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Most Cross-Border Shoppers Buy Clothing, Shoes and US E-tail Has the Biggest Draw

Thanks to the convenience and ease of shopping online, people around the globe are no longer limited to acquiring goods solely from their home country—and cross-border e-commerce is opening up lucrative new opportunities to retailers chasing growth.

According to a new survey from e-commerce payments tech firm BlueSnap, global shoppers from every country included in its field most often choose to shop on U.S. retail websites—even Chinese consumers, who have access to some of the world’s most innovative commerce experiences courtesy of companies like Alibaba and JD.com.

So what lures international consumers to American e-commerce? They can choose from more stuff, and more of that stuff is in stock and available, said 63 percent.

In line with its challenging retail environment, Australia leads the pack when it comes to shoppers who most often purchase internationally. The 47 percent who do so top Europe’s 43 percent, while 37 percent of Americans also buy goods from overseas at least once every month.

People in the U.S. most commonly purchase from the U.K. (39.7 percent) and China (39 percent) and regardless of the country they shop, they’re buying clothing and shoes (51 percent), jewelry and accessories (40.8 percent) and beauty products (37.3 percent), BlueSnap’s data found. American consumers purchase from international e-commerce sites because they find the things they want at a cheaper price (59.3 percent) and claim foreign online shops have a better selection of available merchandise (50 percent). Some desired brands are only available through another country’s website, said 48.6 percent. Despite shopping across borders in strong numbers, 72 percent complained about how long it takes for international packages to arrive—victims, perhaps, of the Amazon effect.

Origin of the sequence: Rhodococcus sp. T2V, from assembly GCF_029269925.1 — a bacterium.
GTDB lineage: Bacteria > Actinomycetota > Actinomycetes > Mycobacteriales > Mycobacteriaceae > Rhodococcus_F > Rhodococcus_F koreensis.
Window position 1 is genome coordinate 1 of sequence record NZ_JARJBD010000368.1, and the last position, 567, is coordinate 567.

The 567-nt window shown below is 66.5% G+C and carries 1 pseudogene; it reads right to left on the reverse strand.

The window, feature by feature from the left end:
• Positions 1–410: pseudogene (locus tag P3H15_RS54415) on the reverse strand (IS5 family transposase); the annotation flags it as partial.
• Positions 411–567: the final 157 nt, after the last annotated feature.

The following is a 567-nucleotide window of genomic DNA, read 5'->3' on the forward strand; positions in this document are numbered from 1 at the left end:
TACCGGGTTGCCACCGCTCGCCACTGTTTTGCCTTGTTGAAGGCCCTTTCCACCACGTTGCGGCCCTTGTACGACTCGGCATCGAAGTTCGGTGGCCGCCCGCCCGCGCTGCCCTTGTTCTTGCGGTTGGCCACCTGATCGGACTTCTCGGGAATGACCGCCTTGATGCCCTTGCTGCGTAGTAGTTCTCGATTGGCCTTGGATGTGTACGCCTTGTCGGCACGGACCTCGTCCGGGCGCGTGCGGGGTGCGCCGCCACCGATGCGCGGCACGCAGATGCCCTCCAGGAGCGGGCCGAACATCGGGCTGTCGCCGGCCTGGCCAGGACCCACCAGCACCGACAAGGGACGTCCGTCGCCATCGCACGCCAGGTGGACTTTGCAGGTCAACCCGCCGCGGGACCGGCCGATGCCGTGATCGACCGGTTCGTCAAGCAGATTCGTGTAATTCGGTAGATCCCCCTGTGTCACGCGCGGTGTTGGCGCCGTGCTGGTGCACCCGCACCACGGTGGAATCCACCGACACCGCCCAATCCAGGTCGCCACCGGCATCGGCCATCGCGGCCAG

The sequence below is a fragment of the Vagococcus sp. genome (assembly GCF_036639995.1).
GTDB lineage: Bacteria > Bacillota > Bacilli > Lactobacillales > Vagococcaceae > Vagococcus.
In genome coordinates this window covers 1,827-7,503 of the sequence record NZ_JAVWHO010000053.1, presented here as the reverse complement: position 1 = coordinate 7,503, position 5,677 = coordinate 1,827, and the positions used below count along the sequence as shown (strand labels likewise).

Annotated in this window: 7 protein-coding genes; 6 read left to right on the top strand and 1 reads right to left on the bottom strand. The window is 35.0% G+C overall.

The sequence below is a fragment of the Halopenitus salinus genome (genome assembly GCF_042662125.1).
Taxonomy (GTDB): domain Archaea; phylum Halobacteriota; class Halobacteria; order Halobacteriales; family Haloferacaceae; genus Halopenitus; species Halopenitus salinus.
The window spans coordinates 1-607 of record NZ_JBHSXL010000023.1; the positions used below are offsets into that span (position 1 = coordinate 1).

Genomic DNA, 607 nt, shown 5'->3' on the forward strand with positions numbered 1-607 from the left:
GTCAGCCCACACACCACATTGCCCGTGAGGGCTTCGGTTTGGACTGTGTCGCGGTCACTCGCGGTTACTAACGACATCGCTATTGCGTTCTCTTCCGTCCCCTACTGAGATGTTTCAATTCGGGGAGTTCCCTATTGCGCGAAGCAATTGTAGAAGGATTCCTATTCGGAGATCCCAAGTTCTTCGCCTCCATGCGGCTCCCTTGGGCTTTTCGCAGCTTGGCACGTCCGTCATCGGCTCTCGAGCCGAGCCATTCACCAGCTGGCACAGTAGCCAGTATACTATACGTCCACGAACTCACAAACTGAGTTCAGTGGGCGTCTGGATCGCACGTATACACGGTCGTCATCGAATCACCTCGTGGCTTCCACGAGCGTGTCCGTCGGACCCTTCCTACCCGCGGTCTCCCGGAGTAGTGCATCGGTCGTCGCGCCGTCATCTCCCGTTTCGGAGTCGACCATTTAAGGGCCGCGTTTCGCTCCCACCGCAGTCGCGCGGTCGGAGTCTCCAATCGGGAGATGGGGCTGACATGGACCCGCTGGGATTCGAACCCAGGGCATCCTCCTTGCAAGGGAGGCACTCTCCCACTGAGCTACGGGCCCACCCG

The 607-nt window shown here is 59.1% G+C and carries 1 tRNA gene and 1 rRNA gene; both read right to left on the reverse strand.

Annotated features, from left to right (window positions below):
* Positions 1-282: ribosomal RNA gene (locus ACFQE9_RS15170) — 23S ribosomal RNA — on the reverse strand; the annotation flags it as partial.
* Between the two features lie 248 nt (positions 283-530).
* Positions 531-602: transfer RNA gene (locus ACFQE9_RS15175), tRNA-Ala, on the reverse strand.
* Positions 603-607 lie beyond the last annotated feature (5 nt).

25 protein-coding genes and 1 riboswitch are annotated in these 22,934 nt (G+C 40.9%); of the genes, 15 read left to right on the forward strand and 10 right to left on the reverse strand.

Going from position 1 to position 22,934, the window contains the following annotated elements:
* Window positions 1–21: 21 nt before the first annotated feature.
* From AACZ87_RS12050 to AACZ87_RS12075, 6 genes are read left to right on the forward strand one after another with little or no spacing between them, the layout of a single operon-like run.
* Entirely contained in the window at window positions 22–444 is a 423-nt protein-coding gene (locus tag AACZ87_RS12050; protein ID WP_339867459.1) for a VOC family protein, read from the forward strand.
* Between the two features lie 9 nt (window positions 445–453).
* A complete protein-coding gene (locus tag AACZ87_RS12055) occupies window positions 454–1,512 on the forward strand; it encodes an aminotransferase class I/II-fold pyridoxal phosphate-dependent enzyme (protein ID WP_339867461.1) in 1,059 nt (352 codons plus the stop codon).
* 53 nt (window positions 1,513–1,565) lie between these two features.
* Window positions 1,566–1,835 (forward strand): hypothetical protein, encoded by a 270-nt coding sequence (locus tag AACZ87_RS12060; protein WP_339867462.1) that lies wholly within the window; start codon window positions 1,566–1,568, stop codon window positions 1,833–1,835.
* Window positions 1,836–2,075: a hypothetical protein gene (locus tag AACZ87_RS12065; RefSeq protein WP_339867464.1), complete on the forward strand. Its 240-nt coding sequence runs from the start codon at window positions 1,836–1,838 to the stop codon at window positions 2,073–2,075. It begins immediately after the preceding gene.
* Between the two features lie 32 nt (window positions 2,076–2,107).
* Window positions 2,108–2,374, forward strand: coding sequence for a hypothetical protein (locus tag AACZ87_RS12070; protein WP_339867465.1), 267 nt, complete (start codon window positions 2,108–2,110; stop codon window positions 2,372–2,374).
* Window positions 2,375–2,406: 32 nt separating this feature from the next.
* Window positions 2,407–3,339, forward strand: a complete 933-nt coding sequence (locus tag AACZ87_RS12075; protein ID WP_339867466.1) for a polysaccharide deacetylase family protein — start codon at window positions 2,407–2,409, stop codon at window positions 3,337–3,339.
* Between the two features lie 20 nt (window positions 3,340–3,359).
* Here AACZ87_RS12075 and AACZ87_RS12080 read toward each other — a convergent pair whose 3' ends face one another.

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Similar to the U.S. findings, international shoppers most commonly purchase apparel footwear via cross-border e-commerce. The French (58.6 percent) and Spanish (58.1 percent) look abroad for their wardrobe needs in the highest numbers, followed by Germany (52.8 percent) and Canada (51 percent).

Cross-border shopping might be going strong but people see considerable room for improvement. They’re not happy with how much international shipping fees set them back (64 percent) or how long it takes their orders to traverse land and sea to arrive at their homes (61 percent).

People trust PayPal (64 percent) when paying for their cross-border purchases, according to BlueSnap’s survey. Shoppers in every country save Canada favor PayPal. Europeans especially like using PayPal; Germans use it the most (76 percent), though usage by Italians (73 percent) and Brits (70 percent) aren’t much farther behind.

BlueSnap CEO Ralph Dangelmaier noted that retailers interested in reaching overseas shoppers must find a comprehensive payments solution that solves the complicated financial workings across borders.

“As cross-border shopping continues to become more prevalent, it is extremely important for retailers in all regions of the world to pay attention to international consumer payment and shopping preferences,” he said.